Nina Simone

February 21, 1933 - April 21, 2003
  • Nina Simone was born Eunice Kathleen Waymon in Tryon, North Carolina. The sixth child of a Methodist preacher, Simone would find her musical roots in church, where she began playing the piano at 3 years old.
  • Simone's talent was evident early on and by age seven, she had the goal to become a concert pianist. She explained to Hit Parader:

    "I had been playing by ear and when I was seven a white woman heard me playing in a theatre and went to my mother with an offer to give me piano lessons. That's a very high goal to have, study eight hours a day to be a concert pianist. I didn't even think about it. I just got into it. I was very young. As I got older though I wanted a life of my own. The classical training was very demanding and thorough. It was a very sheltered existence. Even though I heard blues and gospel on the radio sometimes, it was always back to the piano and study and give recitals."
  • After high school, Simone studied a course in piano at New York's prestigious Julliard School of Music, but couldn't afford to stay.
  • Call her style gospel, blues, folk or soul, but never jazz. "Jazz is a white term to define black people. My music is black classical music," she said.
  • Simone was a passionate civil rights activist who credited friend and playwright Lorraine Hansberry (A Raisin in the Sun) for deepening her interest in politics. "Through her I started thinking about myself as a black person in a country run by white people and a woman in a world run by men."

    She was ready to join the battle in 1963 when a church bombing in Alabama took the lives of four little black girls shortly after Medgar Evers, secretary for the NAACP, was murdered in front of his home in Mississippi. Her songs would reflect her pride in her heritage ("Young, Gifted And Black") and her outrage at racial violence ("Mississippi Goddam").

    Her involvement in the Civil Rights Movement would have its repercussions. "It got me into a lot of trouble. It hurt my career. Maybe it helped black people, but it hurt me. That's why I'm not making the money I should be right now," She told New Music Express in 1984.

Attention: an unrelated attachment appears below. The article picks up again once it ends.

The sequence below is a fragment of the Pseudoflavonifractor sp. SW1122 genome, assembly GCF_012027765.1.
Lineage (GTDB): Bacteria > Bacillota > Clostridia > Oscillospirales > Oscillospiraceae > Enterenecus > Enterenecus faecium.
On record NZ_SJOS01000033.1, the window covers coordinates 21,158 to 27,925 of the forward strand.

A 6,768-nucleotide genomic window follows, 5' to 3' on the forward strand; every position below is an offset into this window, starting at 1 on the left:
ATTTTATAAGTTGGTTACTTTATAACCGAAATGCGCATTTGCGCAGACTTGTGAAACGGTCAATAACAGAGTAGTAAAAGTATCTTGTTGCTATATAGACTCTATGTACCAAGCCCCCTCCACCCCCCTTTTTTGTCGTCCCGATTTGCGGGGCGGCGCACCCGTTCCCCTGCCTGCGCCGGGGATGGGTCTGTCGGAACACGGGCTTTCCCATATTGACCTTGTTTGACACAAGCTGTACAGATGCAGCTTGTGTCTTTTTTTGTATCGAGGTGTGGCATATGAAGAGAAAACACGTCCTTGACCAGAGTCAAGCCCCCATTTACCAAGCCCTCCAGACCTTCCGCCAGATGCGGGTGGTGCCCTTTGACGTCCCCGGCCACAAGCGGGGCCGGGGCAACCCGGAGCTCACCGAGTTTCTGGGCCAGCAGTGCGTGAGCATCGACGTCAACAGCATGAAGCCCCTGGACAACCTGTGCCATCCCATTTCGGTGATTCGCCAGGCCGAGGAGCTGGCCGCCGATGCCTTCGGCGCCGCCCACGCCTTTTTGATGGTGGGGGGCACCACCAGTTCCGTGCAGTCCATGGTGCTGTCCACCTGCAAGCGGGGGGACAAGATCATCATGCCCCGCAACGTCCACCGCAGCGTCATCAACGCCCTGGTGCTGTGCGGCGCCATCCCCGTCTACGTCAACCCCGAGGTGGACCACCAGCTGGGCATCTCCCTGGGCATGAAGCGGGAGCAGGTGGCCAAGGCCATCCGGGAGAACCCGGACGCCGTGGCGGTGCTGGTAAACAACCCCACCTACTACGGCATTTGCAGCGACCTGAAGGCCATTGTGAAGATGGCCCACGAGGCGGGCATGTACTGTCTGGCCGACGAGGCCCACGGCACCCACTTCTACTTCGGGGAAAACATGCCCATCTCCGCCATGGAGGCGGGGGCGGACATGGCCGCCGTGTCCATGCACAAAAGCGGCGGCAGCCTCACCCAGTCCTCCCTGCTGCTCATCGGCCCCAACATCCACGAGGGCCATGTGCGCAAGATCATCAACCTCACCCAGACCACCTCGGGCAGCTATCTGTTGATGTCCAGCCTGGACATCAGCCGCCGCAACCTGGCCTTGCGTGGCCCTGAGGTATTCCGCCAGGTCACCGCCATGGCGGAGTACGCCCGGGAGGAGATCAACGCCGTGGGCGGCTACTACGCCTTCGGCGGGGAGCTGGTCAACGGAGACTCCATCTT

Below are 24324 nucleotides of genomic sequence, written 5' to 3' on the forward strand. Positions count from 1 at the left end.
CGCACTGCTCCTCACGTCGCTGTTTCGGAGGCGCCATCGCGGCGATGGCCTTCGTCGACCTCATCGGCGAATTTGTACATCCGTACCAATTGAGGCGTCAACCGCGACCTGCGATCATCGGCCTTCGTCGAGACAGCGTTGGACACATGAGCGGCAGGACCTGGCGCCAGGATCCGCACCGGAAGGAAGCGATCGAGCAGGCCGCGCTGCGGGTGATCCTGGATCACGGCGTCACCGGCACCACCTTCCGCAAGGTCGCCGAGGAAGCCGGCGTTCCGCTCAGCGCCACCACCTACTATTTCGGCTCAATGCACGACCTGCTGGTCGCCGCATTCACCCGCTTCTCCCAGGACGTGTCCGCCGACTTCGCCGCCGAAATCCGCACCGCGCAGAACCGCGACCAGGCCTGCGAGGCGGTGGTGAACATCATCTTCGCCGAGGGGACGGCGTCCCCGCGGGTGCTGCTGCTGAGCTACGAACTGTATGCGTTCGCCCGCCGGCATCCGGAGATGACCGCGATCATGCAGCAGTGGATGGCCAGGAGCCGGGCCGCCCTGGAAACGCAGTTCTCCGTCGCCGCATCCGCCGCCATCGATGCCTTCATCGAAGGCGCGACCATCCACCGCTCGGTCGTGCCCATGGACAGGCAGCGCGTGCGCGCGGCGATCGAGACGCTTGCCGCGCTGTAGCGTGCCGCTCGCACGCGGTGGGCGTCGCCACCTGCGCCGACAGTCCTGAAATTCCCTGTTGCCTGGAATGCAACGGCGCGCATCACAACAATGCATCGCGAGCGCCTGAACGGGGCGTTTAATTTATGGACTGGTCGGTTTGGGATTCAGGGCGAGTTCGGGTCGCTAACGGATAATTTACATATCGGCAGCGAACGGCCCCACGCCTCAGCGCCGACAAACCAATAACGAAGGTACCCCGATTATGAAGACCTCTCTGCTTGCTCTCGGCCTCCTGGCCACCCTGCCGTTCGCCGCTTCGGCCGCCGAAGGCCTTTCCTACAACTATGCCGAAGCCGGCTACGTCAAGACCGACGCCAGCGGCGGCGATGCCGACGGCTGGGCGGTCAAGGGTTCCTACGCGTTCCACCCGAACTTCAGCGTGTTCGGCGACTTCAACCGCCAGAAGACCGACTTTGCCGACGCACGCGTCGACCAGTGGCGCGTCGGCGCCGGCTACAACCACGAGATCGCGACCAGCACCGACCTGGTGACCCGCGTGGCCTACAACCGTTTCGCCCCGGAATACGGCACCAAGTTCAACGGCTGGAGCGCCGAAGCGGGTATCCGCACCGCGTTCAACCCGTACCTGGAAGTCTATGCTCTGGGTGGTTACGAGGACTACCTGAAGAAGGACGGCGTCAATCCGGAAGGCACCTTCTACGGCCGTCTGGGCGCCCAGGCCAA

• Simone was known for her dark moods and hair-trigger temper. When a record company allegedly refused to pay her royalties in 1985, she took matters into her own hands. "I got a gun, it was a gun, it wasn't a knife, and I followed him to a restaurant and I tried to kill him. I missed him and I went back to America," she told BBC News.

    Her aim got better. In 1995, she shot her neighbor's son with an air gun when his laughter interrupted her concentration.
  • Simone would earn the title The High Priestess of Soul because, according to critic Ralph J. Gleason, "She is a singer, an actress, an artist, a preacher and a religious symbol. Her very presence inspires to achievement, to art and ultimately to life itself."
  • The singer's first hit on the pop chart was a 1959 rendition of George Gershwin's "I Loves You, Porgy." At #18, would remain her highest-charting hit on the US pop chart.
  • Simone took her stage name from French actress Simone Signoret (Diabolique). The first name, Nina, was a nickname from her Hispanic boyfriend meaning "little one."
  • Simone married twice. In 1958, she wed Don Ross, a fairground barker she befriended that year and would divorce two years later. Then, she married New York City police detective Andrew Benjamin Stroud, who would become her manager, in 1961. The ten-year union to Stroud produced one daughter, Lisa Celeste.
  • The singer was known to spin a tale or two, especially if it would reflect badly on the record labels that held a grip on her money. She once told NME (in 1984) that she was forced to record her 1978 Baltimore album after being kidnapped by five men and held in a basement without food or water until she finished the LP three days later. She would later retract the statement.
  • Eunice Waymon adopted her Nina Simone stage name to keep her Methodist minister mother from finding out about her nightly Atlantic City performances.

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